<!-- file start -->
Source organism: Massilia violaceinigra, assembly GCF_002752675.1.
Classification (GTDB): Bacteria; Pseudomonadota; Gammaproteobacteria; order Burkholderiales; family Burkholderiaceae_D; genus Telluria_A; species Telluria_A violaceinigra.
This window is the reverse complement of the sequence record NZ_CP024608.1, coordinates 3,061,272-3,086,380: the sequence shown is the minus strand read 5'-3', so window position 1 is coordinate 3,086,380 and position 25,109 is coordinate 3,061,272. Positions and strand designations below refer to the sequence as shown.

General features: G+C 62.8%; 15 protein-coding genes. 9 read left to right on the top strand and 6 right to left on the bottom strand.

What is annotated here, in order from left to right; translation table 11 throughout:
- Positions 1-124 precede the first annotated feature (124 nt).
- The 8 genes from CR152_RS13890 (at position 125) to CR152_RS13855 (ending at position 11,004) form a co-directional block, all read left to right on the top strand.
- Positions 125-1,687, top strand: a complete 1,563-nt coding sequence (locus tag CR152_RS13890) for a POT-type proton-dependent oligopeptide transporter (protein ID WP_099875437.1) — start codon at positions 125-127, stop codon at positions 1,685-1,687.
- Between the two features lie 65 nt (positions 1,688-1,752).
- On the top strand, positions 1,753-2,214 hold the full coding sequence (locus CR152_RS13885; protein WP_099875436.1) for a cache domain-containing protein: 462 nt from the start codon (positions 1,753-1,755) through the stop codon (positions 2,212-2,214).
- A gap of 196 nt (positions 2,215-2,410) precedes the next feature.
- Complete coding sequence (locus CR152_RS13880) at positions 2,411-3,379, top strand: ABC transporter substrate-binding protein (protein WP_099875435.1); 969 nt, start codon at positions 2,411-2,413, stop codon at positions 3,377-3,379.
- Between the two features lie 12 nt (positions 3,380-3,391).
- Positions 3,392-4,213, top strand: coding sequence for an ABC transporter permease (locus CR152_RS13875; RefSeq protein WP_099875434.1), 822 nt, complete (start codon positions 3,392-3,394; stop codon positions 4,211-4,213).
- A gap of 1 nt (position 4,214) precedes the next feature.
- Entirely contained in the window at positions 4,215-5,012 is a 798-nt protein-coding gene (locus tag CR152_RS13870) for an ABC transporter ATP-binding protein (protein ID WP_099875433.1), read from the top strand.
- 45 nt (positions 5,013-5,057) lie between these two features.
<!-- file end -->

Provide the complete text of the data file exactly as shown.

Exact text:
Source organism: Massilia violaceinigra, assembly GCF_002752675.1.
Classification (GTDB): Bacteria; Pseudomonadota; Gammaproteobacteria; order Burkholderiales; family Burkholderiaceae_D; genus Telluria_A; species Telluria_A violaceinigra.
This window is the reverse complement of the sequence record NZ_CP024608.1, coordinates 3,061,272-3,086,380: the sequence shown is the minus strand read 5'-3', so window position 1 is coordinate 3,086,380 and position 25,109 is coordinate 3,061,272. Positions and strand designations below refer to the sequence as shown.

General features: G+C 62.8%; 15 protein-coding genes. 9 read left to right on the top strand and 6 right to left on the bottom strand.

What is annotated here, in order from left to right; translation table 11 throughout:
- Positions 1-124 precede the first annotated feature (124 nt).
- The 8 genes from CR152_RS13890 (at position 125) to CR152_RS13855 (ending at position 11,004) form a co-directional block, all read left to right on the top strand.
- Positions 125-1,687, top strand: a complete 1,563-nt coding sequence (locus tag CR152_RS13890) for a POT-type proton-dependent oligopeptide transporter (protein ID WP_099875437.1) — start codon at positions 125-127, stop codon at positions 1,685-1,687.
- Between the two features lie 65 nt (positions 1,688-1,752).
- On the top strand, positions 1,753-2,214 hold the full coding sequence (locus CR152_RS13885; protein WP_099875436.1) for a cache domain-containing protein: 462 nt from the start codon (positions 1,753-1,755) through the stop codon (positions 2,212-2,214).
- A gap of 196 nt (positions 2,215-2,410) precedes the next feature.
- Complete coding sequence (locus CR152_RS13880) at positions 2,411-3,379, top strand: ABC transporter substrate-binding protein (protein WP_099875435.1); 969 nt, start codon at positions 2,411-2,413, stop codon at positions 3,377-3,379.
- Between the two features lie 12 nt (positions 3,380-3,391).
- Positions 3,392-4,213, top strand: coding sequence for an ABC transporter permease (locus CR152_RS13875; RefSeq protein WP_099875434.1), 822 nt, complete (start codon positions 3,392-3,394; stop codon positions 4,211-4,213).
- A gap of 1 nt (position 4,214) precedes the next feature.
- Entirely contained in the window at positions 4,215-5,012 is a 798-nt protein-coding gene (locus tag CR152_RS13870) for an ABC transporter ATP-binding protein (protein ID WP_099875433.1), read from the top strand.
- 45 nt (positions 5,013-5,057) lie between these two features.